Image by Joi via FlickrElectric Vehicles - EV's
Electric cars from Tesla Motors to the Chevy Volt, Toyota and Hyundai have been the talk of the investment community for the past 2 years. Lithium players have benefited from the hope of this technology and new Junior miners are jumping into the space looking for fresh Lithium deposits. However, according to John Peterson, the technology itself may not be a viable alternative to the internal combustion engine found in 98% of vehicles today.
John Petersen, an alternative energy expert with a strong background in electric battery technology, makes a very good argument for investors to shy away from the hype and keep a solid foundation in "facts" instead of "hype". I recommend you read this informative article at Seeking Alpha. Once you have read this, and digest the argument, you may no longer wonder "who killed the electric car"! It may be that the electric car killed itself.
However, this begs the question, why is Honda going with it's new fuel cell vehicle? Is Honda's management stupid or has it done due diligence that makes it run in the opposite direction of the herd mentality! Why has Ford contracted with Azure Dynamics to have their electric drive train in Fords new, "Truck of the year".
After all, a herd mentality led to the over production of SUV's in the 1990's. A herd mentality led to every asset and stock market bubble in history, including the meltdown of 2008. Mr. Petersen makes a very strong argument for seeking a contrarian investment strategy when it comes to Electric vehicles replacing the internal combustion engine. Here is our contrarian view.
Hydrogen is the most abundant element in the entire universe. When astro physicists send out "signals" into the universe to look for intelligent life, they always include the atomic weight of hydrogen in their message. That is how common this element is. Pure hydrogen is also the best fuel for fuel cells used in cars and buses. There is, however, a problem with storage of pure hydrogen, given it's volatility, however at the outset of the production of the internal combustion engine, volatility of gasoline was also a problem, which was eventually overcome. The production and storage of pure hydrogen will also, eventually, be overcome. Where does that leave the fuel cell industry in the meantime?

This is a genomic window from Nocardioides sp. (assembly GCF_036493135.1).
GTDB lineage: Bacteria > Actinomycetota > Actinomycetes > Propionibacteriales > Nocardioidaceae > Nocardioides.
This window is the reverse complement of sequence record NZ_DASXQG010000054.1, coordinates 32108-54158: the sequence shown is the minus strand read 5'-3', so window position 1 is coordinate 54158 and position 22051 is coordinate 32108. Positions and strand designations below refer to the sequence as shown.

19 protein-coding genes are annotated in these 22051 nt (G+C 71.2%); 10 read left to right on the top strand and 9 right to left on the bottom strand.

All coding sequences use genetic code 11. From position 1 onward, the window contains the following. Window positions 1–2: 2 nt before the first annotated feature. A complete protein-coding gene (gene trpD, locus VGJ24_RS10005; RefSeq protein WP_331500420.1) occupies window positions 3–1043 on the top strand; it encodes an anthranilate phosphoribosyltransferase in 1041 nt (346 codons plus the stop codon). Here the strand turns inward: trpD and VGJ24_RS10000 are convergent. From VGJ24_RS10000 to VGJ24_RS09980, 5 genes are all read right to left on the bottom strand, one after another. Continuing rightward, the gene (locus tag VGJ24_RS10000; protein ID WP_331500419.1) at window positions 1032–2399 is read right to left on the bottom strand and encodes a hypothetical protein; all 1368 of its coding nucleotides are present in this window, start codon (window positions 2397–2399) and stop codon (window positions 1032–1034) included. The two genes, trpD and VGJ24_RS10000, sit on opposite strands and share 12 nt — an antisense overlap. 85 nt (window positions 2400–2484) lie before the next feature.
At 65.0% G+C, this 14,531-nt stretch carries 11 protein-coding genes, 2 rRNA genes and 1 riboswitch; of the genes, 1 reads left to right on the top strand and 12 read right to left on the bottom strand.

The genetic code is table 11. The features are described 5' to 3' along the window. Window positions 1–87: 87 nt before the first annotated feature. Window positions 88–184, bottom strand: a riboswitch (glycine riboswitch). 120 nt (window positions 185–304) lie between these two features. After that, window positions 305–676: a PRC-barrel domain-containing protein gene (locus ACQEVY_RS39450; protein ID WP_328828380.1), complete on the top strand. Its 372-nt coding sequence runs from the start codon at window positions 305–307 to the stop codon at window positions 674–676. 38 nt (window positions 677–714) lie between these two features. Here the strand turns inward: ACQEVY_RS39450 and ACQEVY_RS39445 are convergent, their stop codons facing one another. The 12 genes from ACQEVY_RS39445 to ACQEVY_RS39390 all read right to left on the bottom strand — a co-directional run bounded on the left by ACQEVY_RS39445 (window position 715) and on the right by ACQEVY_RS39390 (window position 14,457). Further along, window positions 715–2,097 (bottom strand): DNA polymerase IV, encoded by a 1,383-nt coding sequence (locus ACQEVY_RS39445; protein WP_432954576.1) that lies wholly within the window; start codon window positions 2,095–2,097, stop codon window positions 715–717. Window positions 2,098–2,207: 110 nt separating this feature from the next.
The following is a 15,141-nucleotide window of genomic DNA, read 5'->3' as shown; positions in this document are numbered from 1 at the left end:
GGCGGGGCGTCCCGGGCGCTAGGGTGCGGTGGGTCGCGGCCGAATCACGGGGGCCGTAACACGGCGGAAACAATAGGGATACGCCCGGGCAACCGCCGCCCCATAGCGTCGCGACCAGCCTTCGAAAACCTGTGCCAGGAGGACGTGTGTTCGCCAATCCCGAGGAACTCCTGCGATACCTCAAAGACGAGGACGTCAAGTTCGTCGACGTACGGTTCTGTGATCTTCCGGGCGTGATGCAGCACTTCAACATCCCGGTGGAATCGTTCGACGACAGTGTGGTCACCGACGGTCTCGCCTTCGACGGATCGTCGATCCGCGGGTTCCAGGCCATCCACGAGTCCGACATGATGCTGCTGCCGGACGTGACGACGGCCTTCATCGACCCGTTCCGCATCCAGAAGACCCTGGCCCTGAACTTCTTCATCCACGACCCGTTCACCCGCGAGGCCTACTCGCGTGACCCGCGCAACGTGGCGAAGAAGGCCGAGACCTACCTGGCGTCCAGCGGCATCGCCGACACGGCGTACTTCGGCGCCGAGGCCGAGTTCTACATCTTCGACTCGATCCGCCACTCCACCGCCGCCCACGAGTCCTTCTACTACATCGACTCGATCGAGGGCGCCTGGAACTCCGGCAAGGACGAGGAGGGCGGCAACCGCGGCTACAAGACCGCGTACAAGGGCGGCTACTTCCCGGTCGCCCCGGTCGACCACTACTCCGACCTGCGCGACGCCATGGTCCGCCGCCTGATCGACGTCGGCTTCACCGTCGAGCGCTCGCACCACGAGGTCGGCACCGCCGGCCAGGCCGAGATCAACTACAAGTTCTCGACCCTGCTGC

Natural Gas is the most abundant and cleanest source of hydrogen today, and it is already in production throughout North America, which houses the largest deposits of natural gas on the planet. That gas has only recently become available in abundance, thanks to the fractionation technology developed to extract it from Shale (Shale gas). Natural gas is also easily utilized in fuel cells and although it doesn't have a neutral effect on the environment as does pure hydrogen, it is a much cleaner fuel that any other fuel available, especially when used in fuel cells.
Fuel cell buses are already on the road and in production at this writing. You will see them ferrying athletes and spectators to the Winter Olympics in February. Fuel cell trucks (running on natural gas and eventually pure hydrogen), fuel cell ships and finally large fuel cell stacks to replace coal fired electric plants. Can a battery do these things?
Natural gas and eventually pure hydrogen fuel cells may be the future of transportation, the future of back-up power and the future of power plants in general. Lithium will power the wireless market and, with advances in technology, may power electric vehicles. North America will lead the way, (China is ramping up) and this will no doubt affect your Retirefunds over the next few years, no matter where the market is today!
The argument for Lithium
Electric vehicle drive trains
Vehicle fleet niche-NYT
Related articles by Zemanta
Related articles by Zemanta